Next Article in Journal
Is There a Link between Suckling and Manipulation Behavior during Rearing in Pigs?
Next Article in Special Issue
What Happened in That Pit? An Archaeozoological and GIS Approach to Study an Accumulation of Animal Carcasses at the Roman Villa of Vilauba (Catalonia)
Previous Article in Journal
Dentinogenic Ghost Cell Tumor in a Sumatran Rhinoceros
Article

Close Companions? A Zooarchaeological Study of the Human–Cattle Relationship in Medieval England

1
School of Archaeology and Ancient History, University of Leicester, Leicester LE1 7RH, UK
2
School of Archaeology, Oxford University, Oxford OX1 2JD, UK
*
Author to whom correspondence should be addressed.
Academic Editor: Joan Viciano Badal
Animals 2021, 11(4), 1174; https://doi.org/10.3390/ani11041174
Received: 11 March 2021 / Revised: 14 April 2021 / Accepted: 15 April 2021 / Published: 20 April 2021
(This article belongs to the Special Issue New Trends on Prehistoric and Historical Zooarchaeology)
The population of medieval England (AD 400–1400) was largely employed in farming-related activities. Cattle were crucial as providers of power as well as milk, meat, and hides and were valued economically and socially. From the mid-seventh century, cattle husbandry increasingly relied on draught cattle for arable production and agricultural tasks such as ploughing, hauling, and carting. Analysis of cattle bones from archaeological sites permits the reconstruction of herd demographics and assessment of the use of cattle for traction through analysis of age and sex profiles, and the presence and severity of pathological and sub-pathological changes to the lower limb bones of cattle. When combined with ethnographic studies and historical documents, it is possible to perceive how attitudes to cattle have changed over time. By integrating multiple lines of evidence (archaeological, ethnographic, and historical), this study reveals how the value of cattle changed over time from a status symbol (representing accumulated wealth) to a commodity. A peak in the use of cattle for traction between the mid-ninth and mid-eleventh centuries may have increased the proximity of human–cattle bonds, which perhaps diminished in subsequent years as the demand for younger cattle increased to feed a growing urban population.
Across medieval Europe, cattle commanded a major, if shifting, economic and social value, and their use for meat, milk, and traction is well established. Although the changing roles of cattle throughout this period may have influenced relationships between humans and cattle, this has been largely neglected in historical and zooarchaeological studies. Data from nearly 700 archaeological assemblages of animal remains have been used to provide an overview of the herd structures (age and sex) of cattle populations for England between AD 450 and 1400. These have been analysed alongside pathological and sub-pathological changes in over 2800 lower limb bones of cattle from seventeen archaeological sites to provide a better understanding of the use of cattle for ploughing, hauling, and carting. The findings were considered alongside historical documents and ethnographic evidence to chart changing human–cattle relationships. Results indicate that human–cattle relations varied with changing economic, agricultural, and social practices. From the mid-fifth century, cattle were a form of portable wealth, however, by the mid-ninth century, they were perceived as a commodity with monetary value. From this period, close human–cattle bonds are likely to have been widespread between plough hands and working animals. Such bonds are may have diminished with the increasing number of young beef cattle kept to supply the urban population from the mid-eleventh century. View Full-Text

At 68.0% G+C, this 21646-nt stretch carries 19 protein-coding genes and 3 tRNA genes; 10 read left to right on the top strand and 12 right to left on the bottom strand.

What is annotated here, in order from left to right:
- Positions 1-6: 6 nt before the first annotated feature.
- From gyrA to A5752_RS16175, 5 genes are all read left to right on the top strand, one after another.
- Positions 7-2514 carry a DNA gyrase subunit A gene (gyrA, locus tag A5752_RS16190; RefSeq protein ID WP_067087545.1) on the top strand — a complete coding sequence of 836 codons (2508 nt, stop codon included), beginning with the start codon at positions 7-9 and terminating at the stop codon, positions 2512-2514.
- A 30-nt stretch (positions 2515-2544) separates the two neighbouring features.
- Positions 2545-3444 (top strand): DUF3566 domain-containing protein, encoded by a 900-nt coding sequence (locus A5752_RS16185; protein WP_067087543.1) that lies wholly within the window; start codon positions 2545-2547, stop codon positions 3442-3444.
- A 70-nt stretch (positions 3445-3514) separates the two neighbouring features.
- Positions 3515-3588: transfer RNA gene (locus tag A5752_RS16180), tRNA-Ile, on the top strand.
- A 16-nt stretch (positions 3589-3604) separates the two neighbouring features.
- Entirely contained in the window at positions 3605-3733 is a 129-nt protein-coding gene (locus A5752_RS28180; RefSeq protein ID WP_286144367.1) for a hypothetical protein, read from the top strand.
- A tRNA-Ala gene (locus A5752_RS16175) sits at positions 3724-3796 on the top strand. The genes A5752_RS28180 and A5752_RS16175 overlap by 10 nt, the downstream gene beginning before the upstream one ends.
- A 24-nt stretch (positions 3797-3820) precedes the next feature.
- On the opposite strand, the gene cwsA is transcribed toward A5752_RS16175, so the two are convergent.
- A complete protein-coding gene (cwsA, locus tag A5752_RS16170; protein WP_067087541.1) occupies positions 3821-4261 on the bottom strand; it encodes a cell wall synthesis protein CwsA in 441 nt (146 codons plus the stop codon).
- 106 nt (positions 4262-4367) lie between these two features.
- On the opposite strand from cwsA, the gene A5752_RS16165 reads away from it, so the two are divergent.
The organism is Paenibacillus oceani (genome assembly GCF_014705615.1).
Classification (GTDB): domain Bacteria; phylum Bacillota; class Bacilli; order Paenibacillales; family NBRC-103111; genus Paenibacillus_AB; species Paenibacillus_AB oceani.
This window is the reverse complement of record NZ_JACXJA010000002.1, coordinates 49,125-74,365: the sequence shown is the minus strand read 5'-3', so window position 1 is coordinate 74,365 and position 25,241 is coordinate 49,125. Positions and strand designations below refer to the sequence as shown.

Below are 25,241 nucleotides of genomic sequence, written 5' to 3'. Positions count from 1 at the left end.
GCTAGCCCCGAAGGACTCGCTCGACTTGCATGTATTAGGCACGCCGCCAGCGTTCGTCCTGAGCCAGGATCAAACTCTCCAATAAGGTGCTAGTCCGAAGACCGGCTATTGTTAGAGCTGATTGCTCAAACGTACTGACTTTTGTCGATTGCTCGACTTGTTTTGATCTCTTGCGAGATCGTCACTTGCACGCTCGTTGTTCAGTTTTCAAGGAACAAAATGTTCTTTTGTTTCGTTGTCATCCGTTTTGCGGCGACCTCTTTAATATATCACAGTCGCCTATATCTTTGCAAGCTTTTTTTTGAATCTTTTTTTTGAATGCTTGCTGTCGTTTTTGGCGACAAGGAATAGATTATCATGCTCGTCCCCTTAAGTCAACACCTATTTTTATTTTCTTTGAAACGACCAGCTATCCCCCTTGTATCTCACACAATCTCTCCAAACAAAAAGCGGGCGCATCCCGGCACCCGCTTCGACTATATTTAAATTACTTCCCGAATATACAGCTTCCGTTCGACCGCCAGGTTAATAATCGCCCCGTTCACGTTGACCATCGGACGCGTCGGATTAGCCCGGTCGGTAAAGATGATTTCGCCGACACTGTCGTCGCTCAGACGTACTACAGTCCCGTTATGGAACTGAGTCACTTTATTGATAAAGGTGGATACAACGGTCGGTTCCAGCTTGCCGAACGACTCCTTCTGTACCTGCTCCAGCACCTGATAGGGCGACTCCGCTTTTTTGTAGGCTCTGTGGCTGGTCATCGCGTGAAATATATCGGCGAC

Keywords: cow; oxen; dairy; pathology; draught; human-animal relationships; livestock; social zooarchaeology; ethnography cow; oxen; dairy; pathology; draught; human-animal relationships; livestock; social zooarchaeology; ethnography
Show Figures

Figure 1

MDPI and ACS Style

Holmes, M.; Hamerow, H.; Thomas, R. Close Companions? A Zooarchaeological Study of the Human–Cattle Relationship in Medieval England. Animals 2021, 11, 1174. https://doi.org/10.3390/ani11041174

AMA Style

Holmes M, Hamerow H, Thomas R. Close Companions? A Zooarchaeological Study of the Human–Cattle Relationship in Medieval England. Animals. 2021; 11(4):1174. https://doi.org/10.3390/ani11041174

Chicago/Turabian Style

Holmes, Matilda, Helena Hamerow, and Richard Thomas. 2021. "Close Companions? A Zooarchaeological Study of the Human–Cattle Relationship in Medieval England" Animals 11, no. 4: 1174. https://doi.org/10.3390/ani11041174

Find Other Styles
Note that from the first issue of 2016, MDPI journals use article numbers instead of page numbers. See further details here.

Article Access Map by Country/Region

1
Back to TopTop